Falls prevention among older people: development of effective interventions and improvement of uptake and adherence to services
Accidents among the over-65s cost the NHS and social care in the UK an estimated £5.6 million each day.
Worldwide, some 30% to 40% of older people suffer falls each year, with 50% resulting in injuries.
However, a team led by Professor Chris Todd has helped shape new policy both nationally and internationally that has contributed to reducing the burden of falls worldwide.
Researchers produced strong evidence to show that a simple programme of structured exercises could lead to a 31% reduction in falls.
They also identified a need for new approaches in encouraging people to take steps to improve their chances of living longer independently.
Studies showed that over-65s did not necessarily identify with falls prevention advice or the personal risk of falling.
The findings have resulted in significant changes in recent years to the way services are delivered, with a shift away from emphasising risks and dangers to promoting the role of exercise as an essential tool in maintaining mobility.
Nationally, the team's approach has been adopted by the Department of Health and organisations like Age UK, which produced a booklet based on the University's research called 'Don't mention the F-word'.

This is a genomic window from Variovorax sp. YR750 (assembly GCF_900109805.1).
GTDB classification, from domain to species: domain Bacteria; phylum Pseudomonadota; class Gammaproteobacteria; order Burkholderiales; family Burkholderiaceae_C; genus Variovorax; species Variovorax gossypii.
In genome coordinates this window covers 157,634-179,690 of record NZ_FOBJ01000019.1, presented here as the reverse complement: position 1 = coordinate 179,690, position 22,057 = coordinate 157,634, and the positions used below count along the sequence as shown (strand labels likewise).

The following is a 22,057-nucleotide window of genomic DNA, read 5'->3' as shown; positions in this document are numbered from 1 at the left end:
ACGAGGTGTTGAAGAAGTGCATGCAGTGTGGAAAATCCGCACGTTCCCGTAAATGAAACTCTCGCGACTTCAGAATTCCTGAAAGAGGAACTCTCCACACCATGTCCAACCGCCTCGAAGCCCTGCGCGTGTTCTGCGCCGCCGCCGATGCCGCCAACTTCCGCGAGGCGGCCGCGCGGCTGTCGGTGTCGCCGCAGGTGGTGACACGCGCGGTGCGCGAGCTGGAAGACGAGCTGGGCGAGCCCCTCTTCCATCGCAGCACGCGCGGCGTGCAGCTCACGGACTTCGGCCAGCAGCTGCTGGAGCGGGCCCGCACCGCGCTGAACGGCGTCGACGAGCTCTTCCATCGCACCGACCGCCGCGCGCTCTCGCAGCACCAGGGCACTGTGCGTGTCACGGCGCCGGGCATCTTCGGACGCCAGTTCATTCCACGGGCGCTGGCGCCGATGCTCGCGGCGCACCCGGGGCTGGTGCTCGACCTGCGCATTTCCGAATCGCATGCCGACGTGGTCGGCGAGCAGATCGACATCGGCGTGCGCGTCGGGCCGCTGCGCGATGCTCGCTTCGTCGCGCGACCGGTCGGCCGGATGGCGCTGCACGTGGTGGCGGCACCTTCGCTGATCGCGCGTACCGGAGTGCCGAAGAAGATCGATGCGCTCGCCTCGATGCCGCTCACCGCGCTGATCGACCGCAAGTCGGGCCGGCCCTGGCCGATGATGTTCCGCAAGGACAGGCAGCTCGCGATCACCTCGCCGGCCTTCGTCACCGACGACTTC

The guidelines have also been endorsed in global reports on falls prevention from the World Health Organisation and healthcare bodies in Canada and the Netherlands.
The research team continues to develop its online community of practitioners, clinicians and policymakers, which currently has 4,500 members from 30 countries sharing best practice via the internet.
Its 'fear of falling' questionnaire has now been translated into 30 languages and is widely used by hospitals and healthcare staff as a means of assessing older patients' needs.
In 2012, 54% of NHS Trusts had exercise instructors delivering falls prevention services based on the research conducted at Manchester.
“Our 'fear of falling' questionnaire has now been translated into 30 languages and is widely used by hospitals and healthcare staff.”Chris Todd / Professor of Primary Care and Community Health